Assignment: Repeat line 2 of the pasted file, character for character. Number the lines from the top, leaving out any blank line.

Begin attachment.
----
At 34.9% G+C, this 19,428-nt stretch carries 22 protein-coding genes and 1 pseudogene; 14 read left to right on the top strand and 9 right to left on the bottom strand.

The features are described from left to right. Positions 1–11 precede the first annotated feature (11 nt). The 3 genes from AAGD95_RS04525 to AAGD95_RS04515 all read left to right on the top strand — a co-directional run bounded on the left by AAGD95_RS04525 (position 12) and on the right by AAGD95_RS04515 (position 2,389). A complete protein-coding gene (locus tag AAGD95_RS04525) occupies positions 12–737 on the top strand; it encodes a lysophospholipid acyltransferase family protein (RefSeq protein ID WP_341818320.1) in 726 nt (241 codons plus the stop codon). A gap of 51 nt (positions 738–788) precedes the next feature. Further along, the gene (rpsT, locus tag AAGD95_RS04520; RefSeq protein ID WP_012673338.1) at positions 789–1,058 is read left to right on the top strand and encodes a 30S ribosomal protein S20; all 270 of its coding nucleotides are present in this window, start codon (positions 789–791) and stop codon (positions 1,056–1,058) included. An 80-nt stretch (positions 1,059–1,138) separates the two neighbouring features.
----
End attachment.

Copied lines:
The features are described from left to right. Positions 1–11 precede the first annotated feature (11 nt). The 3 genes from AAGD95_RS04525 to AAGD95_RS04515 all read left to right on the top strand — a co-directional run bounded on the left by AAGD95_RS04525 (position 12) and on the right by AAGD95_RS04515 (position 2,389). A complete protein-coding gene (locus tag AAGD95_RS04525) occupies positions 12–737 on the top strand; it encodes a lysophospholipid acyltransferase family protein (RefSeq protein ID WP_341818320.1) in 726 nt (241 codons plus the stop codon). A gap of 51 nt (positions 738–788) precedes the next feature. Further along, the gene (rpsT, locus tag AAGD95_RS04520; RefSeq protein ID WP_012673338.1) at positions 789–1,058 is read left to right on the top strand and encodes a 30S ribosomal protein S20; all 270 of its coding nucleotides are present in this window, start codon (positions 789–791) and stop codon (positions 1,056–1,058) included. An 80-nt stretch (positions 1,059–1,138) separates the two neighbouring features.